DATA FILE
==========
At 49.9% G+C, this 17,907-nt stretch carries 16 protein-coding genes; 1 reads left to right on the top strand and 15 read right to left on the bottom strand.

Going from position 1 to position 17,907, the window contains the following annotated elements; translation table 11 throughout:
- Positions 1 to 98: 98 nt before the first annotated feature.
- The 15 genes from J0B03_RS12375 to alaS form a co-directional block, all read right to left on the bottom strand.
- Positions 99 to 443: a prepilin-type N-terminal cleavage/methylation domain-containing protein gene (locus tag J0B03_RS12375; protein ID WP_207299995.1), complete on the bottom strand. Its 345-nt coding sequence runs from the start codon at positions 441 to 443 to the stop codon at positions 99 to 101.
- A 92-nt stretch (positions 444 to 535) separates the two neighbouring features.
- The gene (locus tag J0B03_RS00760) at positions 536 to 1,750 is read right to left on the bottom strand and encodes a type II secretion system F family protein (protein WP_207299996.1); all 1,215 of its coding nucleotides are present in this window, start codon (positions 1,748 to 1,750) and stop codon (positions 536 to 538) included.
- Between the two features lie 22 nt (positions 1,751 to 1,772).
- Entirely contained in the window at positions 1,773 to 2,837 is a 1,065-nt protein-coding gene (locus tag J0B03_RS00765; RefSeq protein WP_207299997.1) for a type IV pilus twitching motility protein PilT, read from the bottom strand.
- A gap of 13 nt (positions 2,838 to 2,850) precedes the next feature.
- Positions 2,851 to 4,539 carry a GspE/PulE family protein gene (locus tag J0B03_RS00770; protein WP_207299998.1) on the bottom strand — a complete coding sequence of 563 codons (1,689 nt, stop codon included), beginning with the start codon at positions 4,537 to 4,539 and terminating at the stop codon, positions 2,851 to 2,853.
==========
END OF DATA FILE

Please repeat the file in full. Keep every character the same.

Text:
At 49.9% G+C, this 17,907-nt stretch carries 16 protein-coding genes; 1 reads left to right on the top strand and 15 read right to left on the bottom strand.

Going from position 1 to position 17,907, the window contains the following annotated elements; translation table 11 throughout:
- Positions 1 to 98: 98 nt before the first annotated feature.
- The 15 genes from J0B03_RS12375 to alaS form a co-directional block, all read right to left on the bottom strand.
- Positions 99 to 443: a prepilin-type N-terminal cleavage/methylation domain-containing protein gene (locus tag J0B03_RS12375; protein ID WP_207299995.1), complete on the bottom strand. Its 345-nt coding sequence runs from the start codon at positions 441 to 443 to the stop codon at positions 99 to 101.
- A 92-nt stretch (positions 444 to 535) separates the two neighbouring features.
- The gene (locus tag J0B03_RS00760) at positions 536 to 1,750 is read right to left on the bottom strand and encodes a type II secretion system F family protein (protein WP_207299996.1); all 1,215 of its coding nucleotides are present in this window, start codon (positions 1,748 to 1,750) and stop codon (positions 536 to 538) included.
- Between the two features lie 22 nt (positions 1,751 to 1,772).
- Entirely contained in the window at positions 1,773 to 2,837 is a 1,065-nt protein-coding gene (locus tag J0B03_RS00765; RefSeq protein WP_207299997.1) for a type IV pilus twitching motility protein PilT, read from the bottom strand.
- A gap of 13 nt (positions 2,838 to 2,850) precedes the next feature.
- Positions 2,851 to 4,539 carry a GspE/PulE family protein gene (locus tag J0B03_RS00770; protein WP_207299998.1) on the bottom strand — a complete coding sequence of 563 codons (1,689 nt, stop codon included), beginning with the start codon at positions 4,537 to 4,539 and terminating at the stop codon, positions 2,851 to 2,853.